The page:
Eco-design of future reusable launchers : insight into their life cycle and atmospheric impact

Dominquez Calabuig, Guillermo J. and Miraux, Loïs and Wilson, Andrew Ross and Sarritzu, Alberto and Pasini, Angelo (2022) Eco-design of future reusable launchers : insight into their life cycle and atmospheric impact. In: 9th European Conference for Aeronautics and Space Sciences, 2022-06-27 - 2022-07-01. (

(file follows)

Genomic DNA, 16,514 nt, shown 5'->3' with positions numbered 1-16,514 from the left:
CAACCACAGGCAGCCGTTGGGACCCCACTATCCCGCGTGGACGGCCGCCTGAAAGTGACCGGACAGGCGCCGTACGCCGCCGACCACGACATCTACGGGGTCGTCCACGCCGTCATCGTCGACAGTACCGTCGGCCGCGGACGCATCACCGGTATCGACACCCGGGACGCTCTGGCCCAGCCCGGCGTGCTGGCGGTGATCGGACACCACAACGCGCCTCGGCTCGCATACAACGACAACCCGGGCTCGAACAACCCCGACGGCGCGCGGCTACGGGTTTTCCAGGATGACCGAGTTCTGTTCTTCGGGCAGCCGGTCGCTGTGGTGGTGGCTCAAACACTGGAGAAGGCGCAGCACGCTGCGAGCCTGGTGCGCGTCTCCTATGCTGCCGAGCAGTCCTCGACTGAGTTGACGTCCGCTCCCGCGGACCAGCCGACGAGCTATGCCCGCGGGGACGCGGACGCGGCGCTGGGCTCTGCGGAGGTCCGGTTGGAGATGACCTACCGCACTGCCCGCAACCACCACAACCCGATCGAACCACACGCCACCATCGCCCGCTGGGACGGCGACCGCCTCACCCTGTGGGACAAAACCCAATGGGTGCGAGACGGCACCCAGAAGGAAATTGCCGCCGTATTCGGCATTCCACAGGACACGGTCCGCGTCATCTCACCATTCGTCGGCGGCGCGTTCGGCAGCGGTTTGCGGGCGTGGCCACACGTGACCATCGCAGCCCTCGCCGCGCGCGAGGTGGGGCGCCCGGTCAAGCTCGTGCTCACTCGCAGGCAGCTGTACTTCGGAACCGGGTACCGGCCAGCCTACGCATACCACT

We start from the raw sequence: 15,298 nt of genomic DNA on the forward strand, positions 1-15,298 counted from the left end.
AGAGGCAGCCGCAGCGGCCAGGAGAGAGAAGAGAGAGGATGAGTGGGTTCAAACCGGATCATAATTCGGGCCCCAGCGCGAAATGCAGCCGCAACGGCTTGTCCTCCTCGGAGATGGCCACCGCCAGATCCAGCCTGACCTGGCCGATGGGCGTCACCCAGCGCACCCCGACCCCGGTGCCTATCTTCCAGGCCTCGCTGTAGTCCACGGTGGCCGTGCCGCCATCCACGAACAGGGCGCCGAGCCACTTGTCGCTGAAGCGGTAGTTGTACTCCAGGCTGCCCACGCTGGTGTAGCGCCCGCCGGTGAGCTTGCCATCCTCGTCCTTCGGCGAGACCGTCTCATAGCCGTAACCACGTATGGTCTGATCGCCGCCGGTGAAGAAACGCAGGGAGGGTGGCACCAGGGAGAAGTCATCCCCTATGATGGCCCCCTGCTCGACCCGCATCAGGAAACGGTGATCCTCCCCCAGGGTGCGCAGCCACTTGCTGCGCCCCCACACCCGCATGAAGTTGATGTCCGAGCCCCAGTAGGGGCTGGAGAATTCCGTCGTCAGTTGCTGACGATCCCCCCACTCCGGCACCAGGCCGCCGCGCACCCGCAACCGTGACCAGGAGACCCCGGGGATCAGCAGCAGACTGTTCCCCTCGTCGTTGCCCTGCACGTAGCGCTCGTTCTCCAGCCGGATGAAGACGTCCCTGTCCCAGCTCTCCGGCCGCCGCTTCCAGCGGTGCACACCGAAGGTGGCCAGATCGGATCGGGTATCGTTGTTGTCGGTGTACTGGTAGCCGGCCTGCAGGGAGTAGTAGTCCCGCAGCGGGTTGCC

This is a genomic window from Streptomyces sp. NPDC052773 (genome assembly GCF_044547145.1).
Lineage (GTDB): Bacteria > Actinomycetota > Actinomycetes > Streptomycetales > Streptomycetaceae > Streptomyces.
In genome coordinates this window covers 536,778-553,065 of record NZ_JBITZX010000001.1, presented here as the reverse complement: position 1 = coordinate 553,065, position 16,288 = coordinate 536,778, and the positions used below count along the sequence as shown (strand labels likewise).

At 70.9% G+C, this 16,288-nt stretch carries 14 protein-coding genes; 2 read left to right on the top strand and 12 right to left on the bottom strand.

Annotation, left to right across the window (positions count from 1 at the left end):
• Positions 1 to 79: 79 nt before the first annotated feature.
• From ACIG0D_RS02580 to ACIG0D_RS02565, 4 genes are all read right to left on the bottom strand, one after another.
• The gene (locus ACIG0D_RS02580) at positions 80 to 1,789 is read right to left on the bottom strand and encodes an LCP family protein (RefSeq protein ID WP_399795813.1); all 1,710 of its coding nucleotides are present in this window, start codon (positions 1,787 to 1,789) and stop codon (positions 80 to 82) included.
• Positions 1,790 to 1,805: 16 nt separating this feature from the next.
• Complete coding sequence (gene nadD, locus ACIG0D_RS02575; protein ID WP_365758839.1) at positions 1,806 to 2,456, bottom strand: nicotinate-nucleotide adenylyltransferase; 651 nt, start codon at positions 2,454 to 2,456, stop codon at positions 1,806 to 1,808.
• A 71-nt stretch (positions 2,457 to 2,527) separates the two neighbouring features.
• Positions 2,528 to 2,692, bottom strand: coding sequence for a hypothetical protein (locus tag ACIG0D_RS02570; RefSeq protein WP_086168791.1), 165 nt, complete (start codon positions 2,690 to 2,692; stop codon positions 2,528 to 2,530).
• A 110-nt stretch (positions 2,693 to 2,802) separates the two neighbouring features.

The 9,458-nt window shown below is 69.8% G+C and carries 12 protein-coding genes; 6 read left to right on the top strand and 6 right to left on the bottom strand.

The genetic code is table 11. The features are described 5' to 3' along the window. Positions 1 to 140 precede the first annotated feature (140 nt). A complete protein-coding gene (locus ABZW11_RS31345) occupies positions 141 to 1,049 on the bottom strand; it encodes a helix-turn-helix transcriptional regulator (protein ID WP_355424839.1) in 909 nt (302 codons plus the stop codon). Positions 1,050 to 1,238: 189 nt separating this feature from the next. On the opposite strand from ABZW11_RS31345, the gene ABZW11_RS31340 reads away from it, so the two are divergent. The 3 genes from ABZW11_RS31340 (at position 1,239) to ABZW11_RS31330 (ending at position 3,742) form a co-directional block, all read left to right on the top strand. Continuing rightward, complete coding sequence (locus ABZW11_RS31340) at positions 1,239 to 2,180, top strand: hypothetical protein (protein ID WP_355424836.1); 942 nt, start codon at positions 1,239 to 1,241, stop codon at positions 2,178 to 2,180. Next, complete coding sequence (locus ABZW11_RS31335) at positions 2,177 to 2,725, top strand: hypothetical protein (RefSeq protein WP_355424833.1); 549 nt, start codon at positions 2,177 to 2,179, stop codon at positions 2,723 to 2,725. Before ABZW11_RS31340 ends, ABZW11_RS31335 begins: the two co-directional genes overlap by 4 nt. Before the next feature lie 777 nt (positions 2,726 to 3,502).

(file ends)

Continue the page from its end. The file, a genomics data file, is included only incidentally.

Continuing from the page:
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Reusable launch vehicles (RLV) are slowly emerging as a solution to reduce space access costs, bringing potential benefits from novel breakthrough space application. Whilst space presents an ideal platform for addressing global issues, it raises an "adaptation-mitigation dilemma". Launch vehicles are the only anthropogenic object emitting directly into every layer of the atmosphere, and reusability may introduce additional burdens. Although it may ensure a rational use of materials through the recycling of major components, its potential sustainability gains with respect to equivalent expendable launch vehicles (ELV) has not been quantified. The correct understanding of these are therefore critical to ensure sustainable design choices for space transportation. This study reviews current state of knowledge on launchers environmental impact and eco-design before introducing a preliminary life cycle and atmospheric impact assessment of the different technologies for first stage reusabiltiy. Reusabiltiy showed possible early reductions in material resource depletion which was independent of propellant choice and recovery strategies. In terms of climate forcing, reusability was only beneficial when fully carbon neutral propellant production was assumed for hydrolox, ammolox technologies, and possibly for methalox if soot production is kept under sustainable limits. VTHL performing In-Air-Capturing recoveries also showed reduced climate forcing potential. Stratospheric ozone depletion potential was estimated to increase by 18-34 % for VTVL vehicles, and 12-16% for VTHL with respect to ELV. In addition, high sensitivity with mixture ratios, flight profiles, staging condi- tions and aerodynamic capabilities was identified, which require detailed assessments with higher fidelity design methods. Future launch impacts from large scale space activities were also estimated to no longer be negligible, although some margin for mitigation exists among the various design options, and recent regulatory developments internalizing climate change costs might significantly affect the business case of RLVs. In addition, high altitude atmospheric impacts, particularly those from soot emissions, appear to dominate the potential life cycle impact and uncertainty, especially for hydrocarbon fuelled launch vehicles. This is further exacerbated by the commonly used but unsuitable weighting based on aviation and ground based emissions. These might affect the absolute and relative comparisons significantly and therefore, results from this study must be taken with caution. Future studies should employ state of art atmospheric modelling and adequate approaches to weight the various life cycle impacts, enabling design for mitigation while avoiding burden shifts.